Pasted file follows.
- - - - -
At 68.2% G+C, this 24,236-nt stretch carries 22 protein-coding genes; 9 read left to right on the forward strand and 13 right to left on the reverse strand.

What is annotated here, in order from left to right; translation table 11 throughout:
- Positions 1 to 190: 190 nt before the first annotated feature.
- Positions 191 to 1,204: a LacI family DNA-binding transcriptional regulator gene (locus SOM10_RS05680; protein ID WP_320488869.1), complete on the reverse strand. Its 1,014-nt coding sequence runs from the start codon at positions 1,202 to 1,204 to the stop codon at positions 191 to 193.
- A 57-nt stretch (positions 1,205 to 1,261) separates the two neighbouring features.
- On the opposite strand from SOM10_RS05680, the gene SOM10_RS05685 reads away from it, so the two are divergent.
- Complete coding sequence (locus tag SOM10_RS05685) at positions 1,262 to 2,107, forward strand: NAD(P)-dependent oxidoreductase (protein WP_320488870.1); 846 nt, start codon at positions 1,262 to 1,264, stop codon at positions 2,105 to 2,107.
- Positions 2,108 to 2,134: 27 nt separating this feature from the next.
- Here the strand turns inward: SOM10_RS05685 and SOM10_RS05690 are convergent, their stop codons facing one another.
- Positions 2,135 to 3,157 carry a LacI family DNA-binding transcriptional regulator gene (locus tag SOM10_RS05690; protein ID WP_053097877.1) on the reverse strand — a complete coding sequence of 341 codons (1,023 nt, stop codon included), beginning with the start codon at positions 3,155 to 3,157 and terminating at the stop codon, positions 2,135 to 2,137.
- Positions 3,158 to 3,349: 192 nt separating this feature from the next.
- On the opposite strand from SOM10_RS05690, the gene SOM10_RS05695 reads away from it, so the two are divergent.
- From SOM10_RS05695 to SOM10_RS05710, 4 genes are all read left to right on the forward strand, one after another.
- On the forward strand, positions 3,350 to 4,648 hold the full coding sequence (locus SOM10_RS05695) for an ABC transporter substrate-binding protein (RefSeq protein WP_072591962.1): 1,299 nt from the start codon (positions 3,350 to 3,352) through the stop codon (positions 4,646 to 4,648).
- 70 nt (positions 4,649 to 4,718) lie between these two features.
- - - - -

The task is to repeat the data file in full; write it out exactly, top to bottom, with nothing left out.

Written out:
At 68.2% G+C, this 24,236-nt stretch carries 22 protein-coding genes; 9 read left to right on the forward strand and 13 right to left on the reverse strand.

What is annotated here, in order from left to right; translation table 11 throughout:
- Positions 1 to 190: 190 nt before the first annotated feature.
- Positions 191 to 1,204: a LacI family DNA-binding transcriptional regulator gene (locus SOM10_RS05680; protein ID WP_320488869.1), complete on the reverse strand. Its 1,014-nt coding sequence runs from the start codon at positions 1,202 to 1,204 to the stop codon at positions 191 to 193.
- A 57-nt stretch (positions 1,205 to 1,261) separates the two neighbouring features.
- On the opposite strand from SOM10_RS05680, the gene SOM10_RS05685 reads away from it, so the two are divergent.
- Complete coding sequence (locus tag SOM10_RS05685) at positions 1,262 to 2,107, forward strand: NAD(P)-dependent oxidoreductase (protein WP_320488870.1); 846 nt, start codon at positions 1,262 to 1,264, stop codon at positions 2,105 to 2,107.
- Positions 2,108 to 2,134: 27 nt separating this feature from the next.
- Here the strand turns inward: SOM10_RS05685 and SOM10_RS05690 are convergent, their stop codons facing one another.
- Positions 2,135 to 3,157 carry a LacI family DNA-binding transcriptional regulator gene (locus tag SOM10_RS05690; protein ID WP_053097877.1) on the reverse strand — a complete coding sequence of 341 codons (1,023 nt, stop codon included), beginning with the start codon at positions 3,155 to 3,157 and terminating at the stop codon, positions 2,135 to 2,137.
- Positions 3,158 to 3,349: 192 nt separating this feature from the next.
- On the opposite strand from SOM10_RS05690, the gene SOM10_RS05695 reads away from it, so the two are divergent.
- From SOM10_RS05695 to SOM10_RS05710, 4 genes are all read left to right on the forward strand, one after another.
- On the forward strand, positions 3,350 to 4,648 hold the full coding sequence (locus SOM10_RS05695) for an ABC transporter substrate-binding protein (RefSeq protein WP_072591962.1): 1,299 nt from the start codon (positions 3,350 to 3,352) through the stop codon (positions 4,646 to 4,648).
- 70 nt (positions 4,649 to 4,718) lie between these two features.